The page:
Arthur Buies, baptized Joseph-Marie-Arthur, journalist, chronicler, essayist (b at Montréal 24 Jan 1840; d at Québec City 29 Jan 1901). A lucid witness to and passionate participant in the late 19th-century ideological battles, Buies left behind a body of exceptional works which are not well known.
Buies was educated in Québec and Paris. In 1860 he enrolled in Garibaldi's army and rashly sang its praises upon returning to Montréal in 1862. Buies was the most radical member of the Institut Canadien's second generation. He never involved himself in active politics, but participated in all the Parti Rouge's intellectual crusades. He handled words with ease and vigour.
His Lettres sur le Canada (1864, 1867) raised crucial social issues and denounced obscurantism, prejudice, laziness and fanaticism. After another stay in Paris, Buies founded in 1868 La Lanterne canadienne, an anticlerical, nationalist and democratic paper which was condemned by Québec's bishops. Gradually he moved beyond polemical writing to a more relaxed, refined and subtle prose style - his 3 collections of Chroniques are excellent 19th-century literary works. Humour came to temper his irony and his ideas turned into impressions. After meeting with Antoine Labelle in 1879, Buies became an explorer and geographer and described the regions of Québec then being opened up to settlement.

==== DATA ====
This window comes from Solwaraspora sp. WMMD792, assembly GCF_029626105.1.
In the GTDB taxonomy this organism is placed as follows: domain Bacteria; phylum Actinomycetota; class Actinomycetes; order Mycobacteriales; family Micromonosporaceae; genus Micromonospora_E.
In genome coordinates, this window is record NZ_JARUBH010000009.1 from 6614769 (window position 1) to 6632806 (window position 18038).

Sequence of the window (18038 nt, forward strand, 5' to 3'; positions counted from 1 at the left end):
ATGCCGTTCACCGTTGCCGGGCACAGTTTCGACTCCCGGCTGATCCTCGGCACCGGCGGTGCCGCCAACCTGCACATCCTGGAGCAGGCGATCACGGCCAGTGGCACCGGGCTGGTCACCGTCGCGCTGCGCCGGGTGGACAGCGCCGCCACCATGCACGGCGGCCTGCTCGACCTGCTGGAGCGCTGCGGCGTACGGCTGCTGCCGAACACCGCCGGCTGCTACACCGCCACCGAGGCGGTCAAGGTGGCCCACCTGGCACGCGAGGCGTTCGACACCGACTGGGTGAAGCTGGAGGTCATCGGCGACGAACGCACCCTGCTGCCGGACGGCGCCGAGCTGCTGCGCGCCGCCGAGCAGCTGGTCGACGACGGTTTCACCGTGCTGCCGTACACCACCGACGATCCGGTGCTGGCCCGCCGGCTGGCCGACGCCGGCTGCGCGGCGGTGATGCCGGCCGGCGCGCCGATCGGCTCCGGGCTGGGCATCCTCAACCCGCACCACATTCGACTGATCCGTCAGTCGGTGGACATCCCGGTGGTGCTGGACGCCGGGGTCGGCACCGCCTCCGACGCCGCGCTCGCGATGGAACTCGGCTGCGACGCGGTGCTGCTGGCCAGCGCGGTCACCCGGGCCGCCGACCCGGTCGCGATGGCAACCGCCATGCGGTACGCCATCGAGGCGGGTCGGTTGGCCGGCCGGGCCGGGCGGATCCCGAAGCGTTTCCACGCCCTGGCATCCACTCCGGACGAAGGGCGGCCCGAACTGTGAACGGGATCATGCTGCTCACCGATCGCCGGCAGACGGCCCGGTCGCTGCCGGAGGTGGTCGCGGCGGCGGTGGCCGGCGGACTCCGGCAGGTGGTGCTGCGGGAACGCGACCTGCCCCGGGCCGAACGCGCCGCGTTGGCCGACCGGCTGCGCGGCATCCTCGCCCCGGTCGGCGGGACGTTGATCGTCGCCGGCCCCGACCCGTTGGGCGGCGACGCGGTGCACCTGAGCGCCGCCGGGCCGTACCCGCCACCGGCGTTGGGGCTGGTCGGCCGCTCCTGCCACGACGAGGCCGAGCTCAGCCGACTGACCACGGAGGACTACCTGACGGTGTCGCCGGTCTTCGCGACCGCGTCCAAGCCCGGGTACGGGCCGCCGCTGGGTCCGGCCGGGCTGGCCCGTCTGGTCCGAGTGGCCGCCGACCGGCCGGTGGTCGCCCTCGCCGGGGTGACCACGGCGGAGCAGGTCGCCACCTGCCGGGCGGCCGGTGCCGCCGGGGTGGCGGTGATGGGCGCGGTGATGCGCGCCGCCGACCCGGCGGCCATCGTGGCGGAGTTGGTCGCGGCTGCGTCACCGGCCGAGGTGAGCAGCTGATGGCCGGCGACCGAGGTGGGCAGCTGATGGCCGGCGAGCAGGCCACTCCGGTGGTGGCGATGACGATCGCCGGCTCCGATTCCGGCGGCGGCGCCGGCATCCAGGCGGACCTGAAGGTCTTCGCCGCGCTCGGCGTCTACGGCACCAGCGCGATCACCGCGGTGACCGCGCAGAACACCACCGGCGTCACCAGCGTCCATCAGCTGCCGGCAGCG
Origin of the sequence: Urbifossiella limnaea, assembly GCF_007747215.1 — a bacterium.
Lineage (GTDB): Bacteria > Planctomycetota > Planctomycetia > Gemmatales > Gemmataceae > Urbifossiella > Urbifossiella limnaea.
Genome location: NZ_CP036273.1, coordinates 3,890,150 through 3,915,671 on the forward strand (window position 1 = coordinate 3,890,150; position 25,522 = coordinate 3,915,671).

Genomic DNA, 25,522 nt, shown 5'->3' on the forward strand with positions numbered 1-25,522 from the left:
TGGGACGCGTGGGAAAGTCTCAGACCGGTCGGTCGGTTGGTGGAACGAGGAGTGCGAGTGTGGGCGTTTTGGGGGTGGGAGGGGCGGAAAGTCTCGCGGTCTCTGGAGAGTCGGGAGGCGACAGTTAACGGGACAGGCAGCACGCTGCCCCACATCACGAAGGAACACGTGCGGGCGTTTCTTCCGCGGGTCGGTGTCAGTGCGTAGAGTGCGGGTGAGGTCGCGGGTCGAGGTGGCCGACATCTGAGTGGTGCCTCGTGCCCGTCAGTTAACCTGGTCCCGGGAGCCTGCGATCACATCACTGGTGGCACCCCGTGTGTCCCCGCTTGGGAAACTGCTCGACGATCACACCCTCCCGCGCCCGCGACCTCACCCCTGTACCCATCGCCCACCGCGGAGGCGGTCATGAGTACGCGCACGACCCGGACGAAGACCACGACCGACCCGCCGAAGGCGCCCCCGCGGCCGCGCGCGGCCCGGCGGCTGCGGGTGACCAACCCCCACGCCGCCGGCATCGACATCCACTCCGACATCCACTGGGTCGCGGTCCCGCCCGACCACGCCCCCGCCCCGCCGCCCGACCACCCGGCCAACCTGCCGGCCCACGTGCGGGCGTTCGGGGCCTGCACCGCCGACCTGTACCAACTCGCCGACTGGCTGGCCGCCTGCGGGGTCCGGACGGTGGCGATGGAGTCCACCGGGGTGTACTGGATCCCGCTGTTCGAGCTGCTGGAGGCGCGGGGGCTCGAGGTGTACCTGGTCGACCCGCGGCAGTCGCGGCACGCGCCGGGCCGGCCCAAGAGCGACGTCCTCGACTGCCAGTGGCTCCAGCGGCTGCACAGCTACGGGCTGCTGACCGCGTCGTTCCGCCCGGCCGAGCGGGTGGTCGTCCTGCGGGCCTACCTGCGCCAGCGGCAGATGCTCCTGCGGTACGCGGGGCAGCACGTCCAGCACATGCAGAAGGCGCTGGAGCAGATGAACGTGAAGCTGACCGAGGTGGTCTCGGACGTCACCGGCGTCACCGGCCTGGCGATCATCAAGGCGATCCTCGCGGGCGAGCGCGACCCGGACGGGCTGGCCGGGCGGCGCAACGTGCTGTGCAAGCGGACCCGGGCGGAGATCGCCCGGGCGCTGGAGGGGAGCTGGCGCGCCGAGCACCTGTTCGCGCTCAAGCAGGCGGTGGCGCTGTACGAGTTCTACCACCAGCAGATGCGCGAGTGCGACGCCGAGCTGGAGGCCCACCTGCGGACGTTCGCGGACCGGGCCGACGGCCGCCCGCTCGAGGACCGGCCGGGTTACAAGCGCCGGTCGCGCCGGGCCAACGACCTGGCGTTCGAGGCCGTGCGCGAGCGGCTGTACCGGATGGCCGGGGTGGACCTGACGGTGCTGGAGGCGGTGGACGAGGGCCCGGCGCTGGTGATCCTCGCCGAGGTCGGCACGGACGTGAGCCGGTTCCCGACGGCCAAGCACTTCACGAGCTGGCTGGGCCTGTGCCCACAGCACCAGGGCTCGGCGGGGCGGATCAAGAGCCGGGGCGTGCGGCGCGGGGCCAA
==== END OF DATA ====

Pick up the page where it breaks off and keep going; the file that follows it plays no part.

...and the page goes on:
Lettres sur le Canada was reprinted in 1968, 1978. Two volumes of Chroniques were edited by Francis Parmentier (1986 and 1991). Parmentier also collected and published Arthur Buies' Correspondance (1993).